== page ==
by Jerry Vovcsko
Looking for the bad news? Well, nothing like finding out that scientists have reviewed all the numbers, crossed all the "t"s and dotted all the "I"s and…gotten it wrong yet again. Take for example, last fall, when the scientific types who study the species found major errors in a federal analysis that three years before had shown the local cod stock was healthy and regenerating. Now, however, the most recent assessment estimates there were only 26 million pounds of adult cod in the Gulf of Maine in 2010, about 19 percent of what scientists say is necessary for a healthy population. Based on these new numbers, the folks at NOAA decreed last week local fishermen could catch no more than 14.8 million pounds of cod in the Gulf of Maine. Whoops! Sorry guys; better hang those nets up to dry and maybe try lobstering.
But if it's good news you're looking for, how about the water temperatures in Buzzards Bay? Right now they're crowding 49 degrees and that's just one digit light of the Magic-Fifty mark that switches the light to green for striped bass set to head north into Cape Cod waters and beyond.
That doesn't usually happen until about a month from now but 2012 has been a very different year on many fronts and we are on the cusp of seeing the first scouts migrating into our waters any day now, ADN. As opposed to Real-Soon-Now, aka, RSN. Kinda makes me wonder if eventually our language will devolve into initials-only, a sort of shorthand ebonics, and we'll address each other in a series of perfunctory grunts full of Ls and Rs and Es and who-knows-what…WKW.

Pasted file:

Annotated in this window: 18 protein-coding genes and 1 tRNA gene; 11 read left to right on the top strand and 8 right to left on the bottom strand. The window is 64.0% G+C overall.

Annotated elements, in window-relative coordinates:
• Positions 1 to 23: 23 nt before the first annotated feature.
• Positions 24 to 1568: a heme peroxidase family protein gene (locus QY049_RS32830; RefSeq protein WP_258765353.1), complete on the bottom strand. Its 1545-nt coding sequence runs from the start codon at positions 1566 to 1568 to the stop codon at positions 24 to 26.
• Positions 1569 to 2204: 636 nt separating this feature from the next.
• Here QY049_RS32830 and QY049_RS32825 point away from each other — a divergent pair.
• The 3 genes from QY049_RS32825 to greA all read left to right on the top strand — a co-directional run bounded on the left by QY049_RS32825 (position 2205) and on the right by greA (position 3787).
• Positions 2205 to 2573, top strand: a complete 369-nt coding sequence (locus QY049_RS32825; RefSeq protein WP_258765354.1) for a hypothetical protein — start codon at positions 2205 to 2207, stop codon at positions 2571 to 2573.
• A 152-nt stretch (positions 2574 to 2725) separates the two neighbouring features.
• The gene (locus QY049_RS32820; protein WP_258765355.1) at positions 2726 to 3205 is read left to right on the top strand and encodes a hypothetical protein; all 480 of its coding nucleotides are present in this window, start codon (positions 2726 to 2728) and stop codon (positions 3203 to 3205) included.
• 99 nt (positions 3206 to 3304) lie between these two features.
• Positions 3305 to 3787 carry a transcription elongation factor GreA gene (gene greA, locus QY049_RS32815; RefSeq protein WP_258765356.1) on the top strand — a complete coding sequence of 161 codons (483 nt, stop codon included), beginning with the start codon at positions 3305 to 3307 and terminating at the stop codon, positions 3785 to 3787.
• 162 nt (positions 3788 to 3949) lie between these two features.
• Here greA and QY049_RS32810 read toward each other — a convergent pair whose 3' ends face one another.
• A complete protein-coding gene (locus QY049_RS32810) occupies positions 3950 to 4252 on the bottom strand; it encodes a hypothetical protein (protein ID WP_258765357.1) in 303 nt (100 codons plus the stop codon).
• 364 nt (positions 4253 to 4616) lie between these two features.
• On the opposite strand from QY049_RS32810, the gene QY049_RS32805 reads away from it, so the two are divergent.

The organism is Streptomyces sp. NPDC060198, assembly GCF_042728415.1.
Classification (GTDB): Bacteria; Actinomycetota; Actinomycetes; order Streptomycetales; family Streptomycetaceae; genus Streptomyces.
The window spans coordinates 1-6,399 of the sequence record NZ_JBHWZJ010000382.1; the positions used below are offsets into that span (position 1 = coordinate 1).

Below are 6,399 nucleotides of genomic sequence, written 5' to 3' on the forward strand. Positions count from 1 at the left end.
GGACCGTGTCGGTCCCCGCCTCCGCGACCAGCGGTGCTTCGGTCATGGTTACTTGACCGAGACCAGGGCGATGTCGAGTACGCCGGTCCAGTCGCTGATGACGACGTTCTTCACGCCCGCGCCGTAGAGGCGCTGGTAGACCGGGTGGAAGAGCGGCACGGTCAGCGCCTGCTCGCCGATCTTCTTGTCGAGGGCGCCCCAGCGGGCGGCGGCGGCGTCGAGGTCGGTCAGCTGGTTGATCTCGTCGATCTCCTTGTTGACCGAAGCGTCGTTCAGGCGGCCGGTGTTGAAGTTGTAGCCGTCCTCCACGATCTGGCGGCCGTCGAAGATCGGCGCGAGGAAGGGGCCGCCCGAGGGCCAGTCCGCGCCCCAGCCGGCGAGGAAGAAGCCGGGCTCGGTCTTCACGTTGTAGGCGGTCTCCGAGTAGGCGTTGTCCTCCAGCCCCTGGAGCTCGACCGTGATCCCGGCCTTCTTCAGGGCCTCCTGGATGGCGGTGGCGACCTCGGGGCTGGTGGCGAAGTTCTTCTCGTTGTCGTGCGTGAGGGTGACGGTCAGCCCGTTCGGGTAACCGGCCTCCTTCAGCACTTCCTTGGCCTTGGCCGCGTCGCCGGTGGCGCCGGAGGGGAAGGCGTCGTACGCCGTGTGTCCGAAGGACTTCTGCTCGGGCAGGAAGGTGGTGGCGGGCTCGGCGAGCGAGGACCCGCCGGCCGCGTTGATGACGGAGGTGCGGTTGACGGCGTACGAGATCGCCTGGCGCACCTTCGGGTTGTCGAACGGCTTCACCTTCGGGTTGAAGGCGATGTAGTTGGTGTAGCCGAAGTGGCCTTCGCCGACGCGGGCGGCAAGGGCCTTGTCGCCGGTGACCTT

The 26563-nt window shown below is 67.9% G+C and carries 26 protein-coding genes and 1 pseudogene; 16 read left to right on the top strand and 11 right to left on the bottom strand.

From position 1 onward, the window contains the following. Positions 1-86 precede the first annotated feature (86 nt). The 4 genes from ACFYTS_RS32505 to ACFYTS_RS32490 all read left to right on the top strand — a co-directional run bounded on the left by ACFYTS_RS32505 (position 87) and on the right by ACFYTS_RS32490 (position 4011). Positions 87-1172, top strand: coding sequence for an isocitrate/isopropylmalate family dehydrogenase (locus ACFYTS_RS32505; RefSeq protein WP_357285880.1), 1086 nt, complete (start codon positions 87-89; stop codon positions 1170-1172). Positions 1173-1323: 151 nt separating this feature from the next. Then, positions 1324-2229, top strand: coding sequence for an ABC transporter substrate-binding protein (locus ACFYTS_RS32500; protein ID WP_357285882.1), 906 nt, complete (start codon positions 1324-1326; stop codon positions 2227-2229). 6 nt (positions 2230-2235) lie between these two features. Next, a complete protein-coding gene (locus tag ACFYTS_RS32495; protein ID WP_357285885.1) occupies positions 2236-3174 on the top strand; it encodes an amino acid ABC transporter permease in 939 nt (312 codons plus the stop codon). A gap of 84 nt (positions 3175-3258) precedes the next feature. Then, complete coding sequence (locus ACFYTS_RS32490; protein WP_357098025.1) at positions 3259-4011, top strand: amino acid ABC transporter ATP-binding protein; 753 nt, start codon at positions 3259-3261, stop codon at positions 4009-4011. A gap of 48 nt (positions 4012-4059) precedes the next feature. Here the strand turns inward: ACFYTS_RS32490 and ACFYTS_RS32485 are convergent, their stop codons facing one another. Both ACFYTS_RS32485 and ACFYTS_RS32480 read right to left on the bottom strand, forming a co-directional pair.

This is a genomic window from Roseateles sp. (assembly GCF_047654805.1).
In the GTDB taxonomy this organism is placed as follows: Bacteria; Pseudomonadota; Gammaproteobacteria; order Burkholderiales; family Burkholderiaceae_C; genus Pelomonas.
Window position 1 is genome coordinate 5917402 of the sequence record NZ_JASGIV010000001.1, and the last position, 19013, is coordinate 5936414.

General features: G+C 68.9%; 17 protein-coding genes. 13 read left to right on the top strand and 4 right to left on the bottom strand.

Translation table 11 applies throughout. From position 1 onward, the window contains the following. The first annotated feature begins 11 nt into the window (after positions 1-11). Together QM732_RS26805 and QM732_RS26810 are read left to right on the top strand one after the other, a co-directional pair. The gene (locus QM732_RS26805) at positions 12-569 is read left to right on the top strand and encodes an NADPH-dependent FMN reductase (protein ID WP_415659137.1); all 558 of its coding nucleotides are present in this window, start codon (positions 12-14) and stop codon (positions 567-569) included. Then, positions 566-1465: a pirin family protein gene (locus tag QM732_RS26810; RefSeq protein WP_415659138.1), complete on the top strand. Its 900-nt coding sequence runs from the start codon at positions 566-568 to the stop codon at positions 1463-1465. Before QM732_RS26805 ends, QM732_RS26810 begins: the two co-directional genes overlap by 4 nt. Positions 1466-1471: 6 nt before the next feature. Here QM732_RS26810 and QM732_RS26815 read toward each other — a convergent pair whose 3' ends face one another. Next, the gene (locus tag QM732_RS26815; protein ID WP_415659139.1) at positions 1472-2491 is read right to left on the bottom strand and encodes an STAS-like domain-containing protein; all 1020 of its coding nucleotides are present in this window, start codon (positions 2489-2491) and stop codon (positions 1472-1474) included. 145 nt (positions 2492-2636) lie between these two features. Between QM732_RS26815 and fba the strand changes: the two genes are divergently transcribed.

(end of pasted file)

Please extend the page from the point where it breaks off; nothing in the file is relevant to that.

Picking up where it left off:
But I digress. The main point of those water temperatures numbers is simply to remind us that we about to see stripers by the boatload swarming into our local waters and right now it appears that the Elizabeth Islands just might be lighting up at-any-moment…aka, AAM. Early in the season it's a good idea to tempt these first arrivals with bucktail jigs, plastic eels or small swimming plugs. For years I've made it a kind of tradition to take my first striper of the season with a 5 ¼ inch, blackback, sinking Rebel. It's the old school version of the popular lures of today, the Yozuris and their holographic brethren that'll set an angler back twenty bucks and up at the local tackle shop.
Fishing the islands isn't all that complicated. The secret is to work the boat in as close to the shoreline as you can manage without stoving in the hull on the rocks that litter the bottom. Cast in among all that rocky structure and go so far as to toss the plug right up on the beach and jerk it back into the water to start the retrieve. Strange as it might seem, the stripers will be found in tight to the shore and the hit will likely come within the first ten feet of the retrieve rather than further out. Don't be dismayed by putting the lure in that close; there's a pretty steep drop-off that offers plenty of depth for lurking bass to ambush whatever you toss in there.
It's worth taking a few moments to check out drift-direction so as to set up the boat position that ideally lets you maintain a pattern paralleling the shoreline for as long as possible in order to get maximum coverage of the target area. If you're feeling especially adventurous you might try working the same area using live eels. They can be a pain in the rear when it comes to keeping them swimming and away from holing up in some rocky crevasse or weedy entanglement. But get an eel in among those boulders along the islands and it can bring amazing results , including perhaps a fine cow bass to start your season on a good note.
We're awfully close now…spring is here, the stripers are on the way and as our friends in New Orleans would say: Laissez les bon temps roulez! Let the good times roll...LTGTR! Real soon now...RSN.